I see your point and agree with you on Hitachi. Hitachi is the parent company of Epson. Epson did release a Leica M clone, the R-(something) that was really awesome but I believe it was only sold in Japan. It's a shame, it was a great camera. I thought about purchasing one a few years ago but passed on it. Hitachi does manufacture imaging sensors also. The Hitachi-Epson group would be a much better fit than Kodak.

I find Kodak very disappointing. In 2009 Kodak closed its CMOS sensor division to focus soley on CCD sensors.

Image Sensors World: Layoffs, Layoffs

Kodak had only acquired that division in 2004 or 2006 if I remember correctly. Whether we like it or not (I do), video is here to stay in DSLR's. You can see many great examples at Vimeo.com. It's like Flickr for but for short videos instead of photos.

Nikon and Canon are both making video standard on all of their upcoming models. Pentax has it on the K-X and K-7, etc. Video and LiveView are not possible with CCD sensors. The sensor has to be CMOS. With Sony being stubborn about keeping CCD in its FullFrame Cameras (rumors of early 2011 of two new CCD Sony FullFrame DSLRs) and other problems at Sony, no wonder no one wants to buy their cameras.

Leica's own Stefan Daniel is on record as saying he would like the eventual replacement of the FullFrame M9 to have Video or Live View. It read as subtle hint at dropping the Kodak CCD sensor that is currently in the M9 in the next model.

Getting back to Kodak, they are a very badly managed company. 110 film was garbage, Disc Film was garbage, APS-C Advantix = more garbage, plus it was Kodak that was pushing the original 4/3 format. The whole 4/3 format to me is a huge joke and a big waste of money. The only companies that fell for 4/3 were Panasonic and Olympus. Both of whom are rumored to be working on larger format cameras. When Kodak first announced the 4/3 format it trumpeted that a large number of companies were going to join the 4/3 group. No one really did. Kodak wasn't even ready at the retail level with the photo kiosks to print pictures from the 4/3 cameras!

A coworker of mine recently bought a new Kodak point and shoot digital camera. She knows I'm into photography so she brought it to work to show me and get my opinion on it. It looks nice, it has a Schneider lens, but when I saw the pictures she had taken with it I was blown away. The pictures were horrible! The pictures from the Kodak had extremely bad chromatic aberration and the lens was not that sharp. My old Sony DSC-V1 digital point and shoot completely stomps the Kodak into the ground. My old Nikon Coolpix 8400 point and shoot is even better.

I like Pentax, I just want to see Pentax grow and keep delivering great products. I really want a FullFrame K-Mount DSLR from Pentax, but with the rumors lately I don't see that happening. I am most likely heading back to Nikon. Regardless, I don't want to see Pentax become a victim of Kodak's incompetence. The Hitachi/Epson group would be a much better fit. Even Fuji! Fuji is somewhat aligned with Nikon though.

Time will tell, Photokina is next month! I wish Pentax the best and truly believe Hoya would be best served by holding onto Pentax. R&D from the camera group can be shared with the medical group, etc. Selling the Pentax camera group is too short sighted. Rome wasn't built in a day. Pentax was badly managed for a number of years. Hoya has the management skill and resources to breath new life into Pentax and make it successful again.


QuoteOriginally posted by uccemebug Quote
So you're guessing that Hoya went to Citi directly and bought this analysis? And that it wasn't someone else attempting to .. I dunno, manipulate Hoya's stock price? Discredit the company? Or do any of the countless other things that they use investment bank research for?



It wouldn't be the end of the world. Certainly less ludicrous and disastrous than a near-bankrupt and non-participatory JVC as per last year's commentary.

It seems to me that what Pentax needs in an owner and/or partner is distribution in the consumer electronics field, someone who's interested in cameras. Perhaps Hitachi?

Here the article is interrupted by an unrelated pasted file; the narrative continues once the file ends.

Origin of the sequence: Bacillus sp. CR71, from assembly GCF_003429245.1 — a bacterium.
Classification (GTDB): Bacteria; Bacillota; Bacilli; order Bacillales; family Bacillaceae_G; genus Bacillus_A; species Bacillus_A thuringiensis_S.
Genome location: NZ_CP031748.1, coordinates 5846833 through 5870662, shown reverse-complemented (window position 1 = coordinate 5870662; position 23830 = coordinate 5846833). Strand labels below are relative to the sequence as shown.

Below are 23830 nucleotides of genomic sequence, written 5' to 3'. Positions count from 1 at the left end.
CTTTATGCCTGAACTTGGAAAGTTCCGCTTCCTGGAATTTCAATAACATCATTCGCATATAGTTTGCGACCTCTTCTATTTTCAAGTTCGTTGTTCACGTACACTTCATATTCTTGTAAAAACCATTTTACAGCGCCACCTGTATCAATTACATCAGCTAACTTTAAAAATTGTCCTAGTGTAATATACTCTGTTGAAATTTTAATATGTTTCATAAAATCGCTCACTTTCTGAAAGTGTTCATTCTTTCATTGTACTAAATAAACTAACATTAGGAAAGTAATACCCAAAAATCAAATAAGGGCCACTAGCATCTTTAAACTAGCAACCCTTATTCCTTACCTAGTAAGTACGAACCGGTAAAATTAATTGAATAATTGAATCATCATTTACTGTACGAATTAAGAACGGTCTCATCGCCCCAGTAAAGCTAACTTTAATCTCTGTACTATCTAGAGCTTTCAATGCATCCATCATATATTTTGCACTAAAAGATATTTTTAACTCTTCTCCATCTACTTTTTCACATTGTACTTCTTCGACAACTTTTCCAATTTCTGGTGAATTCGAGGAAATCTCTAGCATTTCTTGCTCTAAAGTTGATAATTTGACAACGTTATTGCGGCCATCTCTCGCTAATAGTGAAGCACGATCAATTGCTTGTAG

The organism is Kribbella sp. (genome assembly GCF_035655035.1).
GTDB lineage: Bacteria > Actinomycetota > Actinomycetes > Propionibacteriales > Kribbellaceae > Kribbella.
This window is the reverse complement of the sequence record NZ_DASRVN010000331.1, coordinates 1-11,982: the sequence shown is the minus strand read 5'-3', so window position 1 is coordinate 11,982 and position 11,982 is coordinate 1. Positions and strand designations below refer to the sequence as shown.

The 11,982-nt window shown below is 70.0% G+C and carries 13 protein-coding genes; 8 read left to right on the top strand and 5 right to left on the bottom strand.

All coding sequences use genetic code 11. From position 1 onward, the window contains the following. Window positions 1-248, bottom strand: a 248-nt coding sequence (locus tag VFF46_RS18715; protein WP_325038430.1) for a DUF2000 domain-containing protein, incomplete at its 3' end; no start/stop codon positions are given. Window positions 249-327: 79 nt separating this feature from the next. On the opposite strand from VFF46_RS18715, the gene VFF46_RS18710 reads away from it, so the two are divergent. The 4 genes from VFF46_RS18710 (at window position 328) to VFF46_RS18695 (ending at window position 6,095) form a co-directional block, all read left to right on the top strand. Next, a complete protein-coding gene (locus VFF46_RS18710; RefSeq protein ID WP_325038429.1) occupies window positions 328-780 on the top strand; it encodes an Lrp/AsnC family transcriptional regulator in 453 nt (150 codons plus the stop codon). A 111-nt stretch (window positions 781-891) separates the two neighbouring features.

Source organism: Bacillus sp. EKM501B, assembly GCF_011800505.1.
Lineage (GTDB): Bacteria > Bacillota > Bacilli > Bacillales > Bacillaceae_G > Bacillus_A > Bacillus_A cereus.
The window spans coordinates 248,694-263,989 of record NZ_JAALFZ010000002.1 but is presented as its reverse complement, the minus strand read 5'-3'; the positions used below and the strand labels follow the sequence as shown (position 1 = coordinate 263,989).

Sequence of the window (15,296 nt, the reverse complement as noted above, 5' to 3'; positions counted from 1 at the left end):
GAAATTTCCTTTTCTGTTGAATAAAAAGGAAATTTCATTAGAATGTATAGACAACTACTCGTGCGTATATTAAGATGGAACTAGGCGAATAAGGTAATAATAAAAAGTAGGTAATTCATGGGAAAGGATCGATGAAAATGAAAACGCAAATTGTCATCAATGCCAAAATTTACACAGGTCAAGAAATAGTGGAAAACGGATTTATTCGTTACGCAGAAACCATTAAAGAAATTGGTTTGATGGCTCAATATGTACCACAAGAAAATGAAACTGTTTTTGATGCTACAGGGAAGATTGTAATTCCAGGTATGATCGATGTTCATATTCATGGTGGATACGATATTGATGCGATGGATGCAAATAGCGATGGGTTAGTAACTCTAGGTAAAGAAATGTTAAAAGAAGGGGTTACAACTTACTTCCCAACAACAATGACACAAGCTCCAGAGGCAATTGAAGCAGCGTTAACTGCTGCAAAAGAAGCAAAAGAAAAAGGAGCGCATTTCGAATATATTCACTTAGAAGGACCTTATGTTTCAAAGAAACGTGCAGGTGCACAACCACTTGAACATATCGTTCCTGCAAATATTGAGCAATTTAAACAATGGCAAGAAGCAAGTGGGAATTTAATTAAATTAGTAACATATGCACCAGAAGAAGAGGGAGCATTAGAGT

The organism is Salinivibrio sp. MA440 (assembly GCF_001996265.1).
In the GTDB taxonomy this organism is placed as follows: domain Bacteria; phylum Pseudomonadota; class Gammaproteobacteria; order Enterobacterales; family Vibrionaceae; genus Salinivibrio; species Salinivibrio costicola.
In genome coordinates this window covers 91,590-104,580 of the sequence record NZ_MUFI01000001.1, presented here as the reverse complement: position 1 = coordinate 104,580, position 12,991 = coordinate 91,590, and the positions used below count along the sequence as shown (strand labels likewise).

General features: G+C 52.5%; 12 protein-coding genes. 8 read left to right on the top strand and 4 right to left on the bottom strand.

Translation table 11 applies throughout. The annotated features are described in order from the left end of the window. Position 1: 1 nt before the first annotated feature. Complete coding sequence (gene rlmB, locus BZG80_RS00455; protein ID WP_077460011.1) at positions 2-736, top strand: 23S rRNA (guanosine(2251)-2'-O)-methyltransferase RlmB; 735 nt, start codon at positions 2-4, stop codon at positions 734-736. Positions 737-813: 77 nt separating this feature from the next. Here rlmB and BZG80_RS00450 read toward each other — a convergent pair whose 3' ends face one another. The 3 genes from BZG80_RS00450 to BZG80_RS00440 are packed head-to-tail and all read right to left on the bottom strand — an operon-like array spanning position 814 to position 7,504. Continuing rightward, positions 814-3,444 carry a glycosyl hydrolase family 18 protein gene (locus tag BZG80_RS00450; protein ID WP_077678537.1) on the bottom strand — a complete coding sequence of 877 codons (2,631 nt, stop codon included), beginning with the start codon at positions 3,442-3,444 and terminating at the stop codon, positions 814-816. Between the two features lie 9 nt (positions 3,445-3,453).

Porta's great, I shoot it all the time.
08-04-2010, 02:26 PM   #41
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QuoteOriginally posted by glanglois Quote
Per the purported Citigroup analysis, Hoya will sell Pentax as soon as possible.
That's not in this document.

In the 2011's risk forecast, it says that Hoya may sell Pentax sooner and at a higher price -- or later and at a lower price. Which means that selling Pentax is "an option" and nothing beyond that is known. And this is what we always knew.
08-04-2010, 02:29 PM   #42
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And that's why I wouldn't trust them too much. Pentax is going upwards, why "later and at a lower price"?
08-04-2010, 02:34 PM   #43
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QuoteOriginally posted by falconeye Quote
That's not in this document.

In the 2011's risk forecast, it says that Hoya may sell Pentax sooner and at a higher price -- or later and at a lower price. Which means that selling Pentax is "an option" and nothing beyond that is known. And this is what we always knew.
The new presentation of the document in which Pentax camera division does not appear anymore as a business unit but is merged into a larger "information system division" shows us that there is no plan to sell Pentax in a near future anymore. To sell a division you should make it a business unit so that the buyer has a clear idea of the health and revenues of what he buys. The change of presentation of the document reflects this change is strategy.
08-04-2010, 02:44 PM   #44
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I think that maybe Samsung will buy Pentax. They are the biggest consumer electronics maker in the world so the Pentax expertise and brand could give the necessary weight to their camera business. Remains to be seen if they want to develop Pentax into the pro-segment but I think that with the Samsung money and global network that would be possible and Pentax would compete again with the Canikons.
08-04-2010, 05:48 PM   #45
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QuoteOriginally posted by kytra Quote
I think that maybe Samsung will buy Pentax. They are the biggest consumer electronics maker in the world so the Pentax expertise and brand could give the necessary weight to their camera business. Remains to be seen if they want to develop Pentax into the pro-segment but I think that with the Samsung money and global network that would be possible and Pentax would compete again with the Canikons.
If anyone does buy Pentax I too would guess samsung. They've already worked with Pentax before, why not own them this time around? The gx20 was essentially a k20d with a different UI.

Plus then Pentax has direct access to samsung sensors.